Uranium license OK’d by health department

With a major regulatory hurdle out of its way — again — Energy Fuels Resources Corp. is now looking to the uranium market for the signal to move ahead with construction of a mill.

The Colorado Department of Public Health and Environment reissued the radioactive-materials license Thursday after officials culled though six days’ worth of testimony, much of it under oath, taken in Nucla late last year.

The license comes, however, as uranium prices have tumbled to lows not seen since the 2011 Fukushima disaster, acknowledged Curtis Moore, director of communications and legal affairs for Energy Fuels.

The $150 million project will go forward “when market conditions and our production requirements warrant it,” Moore said.

The company remains bullish on the long-term prospects of the mill, Moore said, noting that the same number of reactors, if not more, are being planned now as before Fukushima.

The decision sparked a rebuke from the Sheep Mountain Alliance, which filed suit originally to have the license revoked, contending among other things that the state agency failed to conduct appropriate public hearings and that the weight of evidence showed the mill as an environmental threat.

“We are extremely disappointed that the state opted to ignore the scientific and technical evidence against the mill,” Director Hilary Cooper said in an email. “And further we are shocked that the state, through this decision, is strongly encouraging Energy Fuels to build a radioactive waste dump on the Dolores River.”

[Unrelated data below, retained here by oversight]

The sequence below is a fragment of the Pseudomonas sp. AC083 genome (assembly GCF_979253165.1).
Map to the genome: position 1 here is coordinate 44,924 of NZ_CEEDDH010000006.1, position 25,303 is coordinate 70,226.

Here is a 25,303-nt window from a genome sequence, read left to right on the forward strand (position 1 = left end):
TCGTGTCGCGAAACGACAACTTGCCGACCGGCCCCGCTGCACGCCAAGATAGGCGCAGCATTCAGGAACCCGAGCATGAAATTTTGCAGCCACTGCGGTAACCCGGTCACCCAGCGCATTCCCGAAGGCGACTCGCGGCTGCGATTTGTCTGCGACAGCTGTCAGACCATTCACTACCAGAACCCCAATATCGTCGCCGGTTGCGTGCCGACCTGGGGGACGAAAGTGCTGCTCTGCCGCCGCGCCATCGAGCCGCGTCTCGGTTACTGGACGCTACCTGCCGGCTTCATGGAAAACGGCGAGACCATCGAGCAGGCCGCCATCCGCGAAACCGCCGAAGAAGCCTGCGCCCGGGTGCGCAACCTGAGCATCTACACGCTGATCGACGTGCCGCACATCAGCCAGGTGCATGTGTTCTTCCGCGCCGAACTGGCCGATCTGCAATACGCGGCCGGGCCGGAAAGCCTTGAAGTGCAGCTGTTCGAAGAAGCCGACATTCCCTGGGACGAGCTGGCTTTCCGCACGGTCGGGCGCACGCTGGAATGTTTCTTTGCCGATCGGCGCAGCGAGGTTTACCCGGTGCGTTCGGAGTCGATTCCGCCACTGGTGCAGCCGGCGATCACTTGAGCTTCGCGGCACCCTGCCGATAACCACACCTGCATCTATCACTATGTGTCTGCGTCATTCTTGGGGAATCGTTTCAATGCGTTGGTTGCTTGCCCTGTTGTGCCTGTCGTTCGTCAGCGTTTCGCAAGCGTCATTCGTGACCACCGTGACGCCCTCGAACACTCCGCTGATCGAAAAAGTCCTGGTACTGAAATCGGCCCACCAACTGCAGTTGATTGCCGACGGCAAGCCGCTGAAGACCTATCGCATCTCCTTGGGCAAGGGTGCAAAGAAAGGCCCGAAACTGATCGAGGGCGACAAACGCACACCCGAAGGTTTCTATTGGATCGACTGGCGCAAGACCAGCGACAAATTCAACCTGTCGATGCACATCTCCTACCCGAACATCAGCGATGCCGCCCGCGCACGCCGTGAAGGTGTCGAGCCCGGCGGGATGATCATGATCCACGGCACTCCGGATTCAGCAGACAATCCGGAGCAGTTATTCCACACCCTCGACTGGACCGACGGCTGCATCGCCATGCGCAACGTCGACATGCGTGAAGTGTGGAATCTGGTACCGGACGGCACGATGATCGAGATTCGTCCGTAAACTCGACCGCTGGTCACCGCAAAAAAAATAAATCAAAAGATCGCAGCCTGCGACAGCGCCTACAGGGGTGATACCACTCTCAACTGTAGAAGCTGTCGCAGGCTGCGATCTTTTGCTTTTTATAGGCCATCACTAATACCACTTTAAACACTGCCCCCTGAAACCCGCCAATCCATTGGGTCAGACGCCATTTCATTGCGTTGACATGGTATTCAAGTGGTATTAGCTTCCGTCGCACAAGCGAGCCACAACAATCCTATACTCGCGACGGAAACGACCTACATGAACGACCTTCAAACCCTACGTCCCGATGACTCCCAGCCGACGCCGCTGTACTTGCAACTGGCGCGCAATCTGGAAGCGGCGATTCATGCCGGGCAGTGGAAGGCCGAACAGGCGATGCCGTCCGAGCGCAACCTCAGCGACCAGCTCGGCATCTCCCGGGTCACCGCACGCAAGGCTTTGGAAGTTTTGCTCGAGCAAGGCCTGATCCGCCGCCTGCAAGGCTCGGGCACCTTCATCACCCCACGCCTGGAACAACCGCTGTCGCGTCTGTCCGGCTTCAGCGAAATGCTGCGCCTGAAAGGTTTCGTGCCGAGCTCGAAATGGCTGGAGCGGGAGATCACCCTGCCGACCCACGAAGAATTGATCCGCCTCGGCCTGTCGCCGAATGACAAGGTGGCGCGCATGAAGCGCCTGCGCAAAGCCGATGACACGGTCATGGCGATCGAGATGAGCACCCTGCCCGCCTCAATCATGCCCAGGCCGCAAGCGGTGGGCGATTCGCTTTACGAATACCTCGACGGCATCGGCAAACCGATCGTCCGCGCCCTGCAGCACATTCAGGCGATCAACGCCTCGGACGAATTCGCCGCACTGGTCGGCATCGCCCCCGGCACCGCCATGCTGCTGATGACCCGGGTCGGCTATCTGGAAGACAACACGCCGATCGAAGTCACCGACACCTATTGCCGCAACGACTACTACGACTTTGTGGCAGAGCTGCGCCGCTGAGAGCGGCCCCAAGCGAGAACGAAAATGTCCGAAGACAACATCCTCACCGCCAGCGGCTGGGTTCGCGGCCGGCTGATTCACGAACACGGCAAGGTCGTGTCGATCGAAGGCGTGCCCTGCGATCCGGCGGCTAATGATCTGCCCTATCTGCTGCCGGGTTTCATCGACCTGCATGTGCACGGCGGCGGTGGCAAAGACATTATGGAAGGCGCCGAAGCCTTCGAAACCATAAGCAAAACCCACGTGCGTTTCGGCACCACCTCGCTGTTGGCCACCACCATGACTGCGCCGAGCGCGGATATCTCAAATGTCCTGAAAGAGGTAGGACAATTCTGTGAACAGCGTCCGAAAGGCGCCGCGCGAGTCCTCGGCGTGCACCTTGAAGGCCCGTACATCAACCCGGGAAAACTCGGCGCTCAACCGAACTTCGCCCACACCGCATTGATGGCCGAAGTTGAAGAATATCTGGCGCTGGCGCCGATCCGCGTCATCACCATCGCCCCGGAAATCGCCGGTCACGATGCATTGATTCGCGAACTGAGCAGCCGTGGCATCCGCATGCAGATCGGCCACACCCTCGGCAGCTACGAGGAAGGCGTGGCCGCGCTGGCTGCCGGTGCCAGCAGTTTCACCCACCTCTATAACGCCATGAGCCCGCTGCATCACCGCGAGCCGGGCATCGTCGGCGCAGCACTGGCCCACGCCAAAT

By green-lighting the mill at a time when uranium prices are low, state officials “are operating well outside the mission of public health and safety,” Coop-er said.

The mill, which would be built near Naturita, “is not on the Dolores River,” Montrose County Commissioner David White said. “It’s seven miles from the river and sitting on thousands and thousands of feet of collapsed salt dome and rock” that no leak from the mill would be able to permeate and travel through to the river.

Montrose County supported the mill and issued a conditional-use permit for the project.

Residents of the Nucla-Naturita-Norwood area are “excited, to say the least,” said White, whose commissioner district includes the three communities. “They’ve needed a good shot of optimism for a long time.”

In the decision, the Health Department noted at one point that radiation, while dangerous, is “what sustains life on Earth and is probably responsible for the evolution of life on the planet.”

Despite boom-and-bust economic cycles, facilities such as uranium mills tend to hold some level of employment, the department noted.

It concluded, “The failure of the project is a risk that is borne primarily by Energy Fuels Resources Corp. and the potential benefits of the project appear to outweigh the costs across all segments of the larger community.”

If built, the mill would be the first uranium mill to be constructed in the United States in three decades. The last mill, White Mesa in Blanding, Utah, is owned by Energy Fuels, which obtained it in a merger with Denison Mines Corp. last year.


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